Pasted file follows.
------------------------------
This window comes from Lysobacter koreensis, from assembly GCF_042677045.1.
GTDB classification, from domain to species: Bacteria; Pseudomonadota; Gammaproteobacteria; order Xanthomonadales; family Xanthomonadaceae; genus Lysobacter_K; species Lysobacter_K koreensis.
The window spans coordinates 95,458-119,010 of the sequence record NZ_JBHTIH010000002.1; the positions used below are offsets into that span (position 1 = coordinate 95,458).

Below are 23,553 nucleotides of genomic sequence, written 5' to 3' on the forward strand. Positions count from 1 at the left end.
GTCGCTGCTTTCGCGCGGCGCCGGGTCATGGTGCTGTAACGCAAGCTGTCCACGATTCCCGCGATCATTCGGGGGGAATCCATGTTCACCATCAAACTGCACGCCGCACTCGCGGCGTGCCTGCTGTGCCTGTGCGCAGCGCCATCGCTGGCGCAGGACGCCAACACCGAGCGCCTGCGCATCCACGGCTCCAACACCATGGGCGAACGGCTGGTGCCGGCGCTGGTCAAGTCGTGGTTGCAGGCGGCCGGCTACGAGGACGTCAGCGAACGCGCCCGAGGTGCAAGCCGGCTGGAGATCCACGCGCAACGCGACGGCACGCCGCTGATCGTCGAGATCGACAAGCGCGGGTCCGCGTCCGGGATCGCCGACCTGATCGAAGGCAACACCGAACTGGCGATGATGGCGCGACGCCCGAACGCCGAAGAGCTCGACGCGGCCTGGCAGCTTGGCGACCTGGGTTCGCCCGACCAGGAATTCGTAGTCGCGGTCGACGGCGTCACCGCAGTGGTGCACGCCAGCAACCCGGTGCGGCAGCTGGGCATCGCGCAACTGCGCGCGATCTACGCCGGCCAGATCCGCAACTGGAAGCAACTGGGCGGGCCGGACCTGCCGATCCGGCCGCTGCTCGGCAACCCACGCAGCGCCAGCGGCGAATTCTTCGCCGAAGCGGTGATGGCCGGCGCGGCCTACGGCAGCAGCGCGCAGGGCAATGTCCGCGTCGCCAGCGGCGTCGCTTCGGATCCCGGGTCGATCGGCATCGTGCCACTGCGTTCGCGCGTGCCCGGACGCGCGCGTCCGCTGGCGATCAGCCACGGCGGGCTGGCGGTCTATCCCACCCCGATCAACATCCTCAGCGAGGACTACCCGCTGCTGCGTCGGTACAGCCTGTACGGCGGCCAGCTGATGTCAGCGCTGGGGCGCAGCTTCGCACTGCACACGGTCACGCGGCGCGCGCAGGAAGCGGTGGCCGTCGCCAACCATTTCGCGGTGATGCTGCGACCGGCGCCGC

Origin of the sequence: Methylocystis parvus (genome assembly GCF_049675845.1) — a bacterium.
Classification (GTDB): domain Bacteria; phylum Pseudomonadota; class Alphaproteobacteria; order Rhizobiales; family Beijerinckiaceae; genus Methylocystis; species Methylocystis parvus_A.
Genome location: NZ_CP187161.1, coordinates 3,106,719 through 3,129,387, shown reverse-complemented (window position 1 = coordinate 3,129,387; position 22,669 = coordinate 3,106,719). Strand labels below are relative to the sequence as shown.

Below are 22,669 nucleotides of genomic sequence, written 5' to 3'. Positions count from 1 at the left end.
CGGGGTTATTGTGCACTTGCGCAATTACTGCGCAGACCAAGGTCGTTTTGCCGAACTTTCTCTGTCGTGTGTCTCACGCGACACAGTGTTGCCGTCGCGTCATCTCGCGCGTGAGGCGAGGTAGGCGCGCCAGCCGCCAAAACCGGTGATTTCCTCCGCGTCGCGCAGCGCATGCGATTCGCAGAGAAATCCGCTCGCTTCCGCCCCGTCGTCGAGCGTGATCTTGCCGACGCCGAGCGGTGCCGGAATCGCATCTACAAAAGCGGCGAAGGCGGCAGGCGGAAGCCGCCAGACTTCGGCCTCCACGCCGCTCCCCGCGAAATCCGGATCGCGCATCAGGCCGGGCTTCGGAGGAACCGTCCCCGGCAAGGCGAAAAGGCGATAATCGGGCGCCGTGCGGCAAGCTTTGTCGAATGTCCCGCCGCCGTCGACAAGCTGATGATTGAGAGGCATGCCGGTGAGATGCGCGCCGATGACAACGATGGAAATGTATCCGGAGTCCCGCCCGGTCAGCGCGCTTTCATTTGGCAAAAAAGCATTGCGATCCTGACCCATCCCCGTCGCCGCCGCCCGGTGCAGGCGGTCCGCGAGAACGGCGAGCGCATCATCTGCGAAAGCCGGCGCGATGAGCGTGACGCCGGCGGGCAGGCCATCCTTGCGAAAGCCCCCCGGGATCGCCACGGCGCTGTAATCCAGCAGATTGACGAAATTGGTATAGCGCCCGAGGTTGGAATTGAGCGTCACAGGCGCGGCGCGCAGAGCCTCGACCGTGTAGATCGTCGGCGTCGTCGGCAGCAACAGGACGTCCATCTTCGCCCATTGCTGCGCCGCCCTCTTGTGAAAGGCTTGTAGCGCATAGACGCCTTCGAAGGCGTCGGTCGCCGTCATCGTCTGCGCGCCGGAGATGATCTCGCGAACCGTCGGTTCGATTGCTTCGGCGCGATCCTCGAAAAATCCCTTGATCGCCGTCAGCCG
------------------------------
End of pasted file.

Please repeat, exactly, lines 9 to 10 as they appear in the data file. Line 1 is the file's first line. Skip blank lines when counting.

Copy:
Below are 22,669 nucleotides of genomic sequence, written 5' to 3'. Positions count from 1 at the left end.
CGGGGTTATTGTGCACTTGCGCAATTACTGCGCAGACCAAGGTCGTTTTGCCGAACTTTCTCTGTCGTGTGTCTCACGCGACACAGTGTTGCCGTCGCGTCATCTCGCGCGTGAGGCGAGGTAGGCGCGCCAGCCGCCAAAACCGGTGATTTCCTCCGCGTCGCGCAGCGCATGCGATTCGCAGAGAAATCCGCTCGCTTCCGCCCCGTCGTCGAGCGTGATCTTGCCGACGCCGAGCGGTGCCGGAATCGCATCTACAAAAGCGGCGAAGGCGGCAGGCGGAAGCCGCCAGACTTCGGCCTCCACGCCGCTCCCCGCGAAATCCGGATCGCGCATCAGGCCGGGCTTCGGAGGAACCGTCCCCGGCAAGGCGAAAAGGCGATAATCGGGCGCCGTGCGGCAAGCTTTGTCGAATGTCCCGCCGCCGTCGACAAGCTGATGATTGAGAGGCATGCCGGTGAGATGCGCGCCGATGACAACGATGGAAATGTATCCGGAGTCCCGCCCGGTCAGCGCGCTTTCATTTGGCAAAAAAGCATTGCGATCCTGACCCATCCCCGTCGCCGCCGCCCGGTGCAGGCGGTCCGCGAGAACGGCGAGCGCATCATCTGCGAAAGCCGGCGCGATGAGCGTGACGCCGGCGGGCAGGCCATCCTTGCGAAAGCCCCCCGGGATCGCCACGGCGCTGTAATCCAGCAGATTGACGAAATTGGTATAGCGCCCGAGGTTGGAATTGAGCGTCACAGGCGCGGCGCGCAGAGCCTCGACCGTGTAGATCGTCGGCGTCGTCGGCAGCAACAGGACGTCCATCTTCGCCCATTGCTGCGCCGCCCTCTTGTGAAAGGCTTGTAGCGCATAGACGCCTTCGAAGGCGTCGGTCGCCGTCATCGTCTGCGCGCCGGAGATGATCTCGCGAACCGTCGGTTCGATTGCTTCGGCGCGATCCTCGAAAAATCCCTTGATCGCCGTCAGCCG